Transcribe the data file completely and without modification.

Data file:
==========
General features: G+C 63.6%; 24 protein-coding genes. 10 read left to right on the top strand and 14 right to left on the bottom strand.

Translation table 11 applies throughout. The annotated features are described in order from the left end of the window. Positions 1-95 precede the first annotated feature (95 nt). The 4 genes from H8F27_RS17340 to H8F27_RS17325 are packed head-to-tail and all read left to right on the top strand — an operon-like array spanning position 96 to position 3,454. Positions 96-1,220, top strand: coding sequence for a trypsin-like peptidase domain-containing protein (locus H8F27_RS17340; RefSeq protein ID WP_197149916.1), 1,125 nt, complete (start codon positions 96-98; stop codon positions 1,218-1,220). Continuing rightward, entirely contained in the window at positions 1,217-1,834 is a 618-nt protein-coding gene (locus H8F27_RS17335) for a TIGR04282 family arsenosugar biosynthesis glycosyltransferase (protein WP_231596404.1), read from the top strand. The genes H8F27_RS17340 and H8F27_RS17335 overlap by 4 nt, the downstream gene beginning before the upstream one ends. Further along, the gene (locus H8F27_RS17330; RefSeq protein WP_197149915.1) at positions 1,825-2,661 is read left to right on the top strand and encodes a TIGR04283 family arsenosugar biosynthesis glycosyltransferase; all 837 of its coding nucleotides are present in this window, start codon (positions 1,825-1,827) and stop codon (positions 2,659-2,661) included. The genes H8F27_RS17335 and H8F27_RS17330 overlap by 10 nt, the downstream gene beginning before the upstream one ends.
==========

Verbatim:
General features: G+C 63.6%; 24 protein-coding genes. 10 read left to right on the top strand and 14 right to left on the bottom strand.

Translation table 11 applies throughout. The annotated features are described in order from the left end of the window. Positions 1-95 precede the first annotated feature (95 nt). The 4 genes from H8F27_RS17340 to H8F27_RS17325 are packed head-to-tail and all read left to right on the top strand — an operon-like array spanning position 96 to position 3,454. Positions 96-1,220, top strand: coding sequence for a trypsin-like peptidase domain-containing protein (locus H8F27_RS17340; RefSeq protein ID WP_197149916.1), 1,125 nt, complete (start codon positions 96-98; stop codon positions 1,218-1,220). Continuing rightward, entirely contained in the window at positions 1,217-1,834 is a 618-nt protein-coding gene (locus H8F27_RS17335) for a TIGR04282 family arsenosugar biosynthesis glycosyltransferase (protein WP_231596404.1), read from the top strand. The genes H8F27_RS17340 and H8F27_RS17335 overlap by 4 nt, the downstream gene beginning before the upstream one ends. Further along, the gene (locus H8F27_RS17330; RefSeq protein WP_197149915.1) at positions 1,825-2,661 is read left to right on the top strand and encodes a TIGR04283 family arsenosugar biosynthesis glycosyltransferase; all 837 of its coding nucleotides are present in this window, start codon (positions 1,825-1,827) and stop codon (positions 2,659-2,661) included. The genes H8F27_RS17335 and H8F27_RS17330 overlap by 10 nt, the downstream gene beginning before the upstream one ends.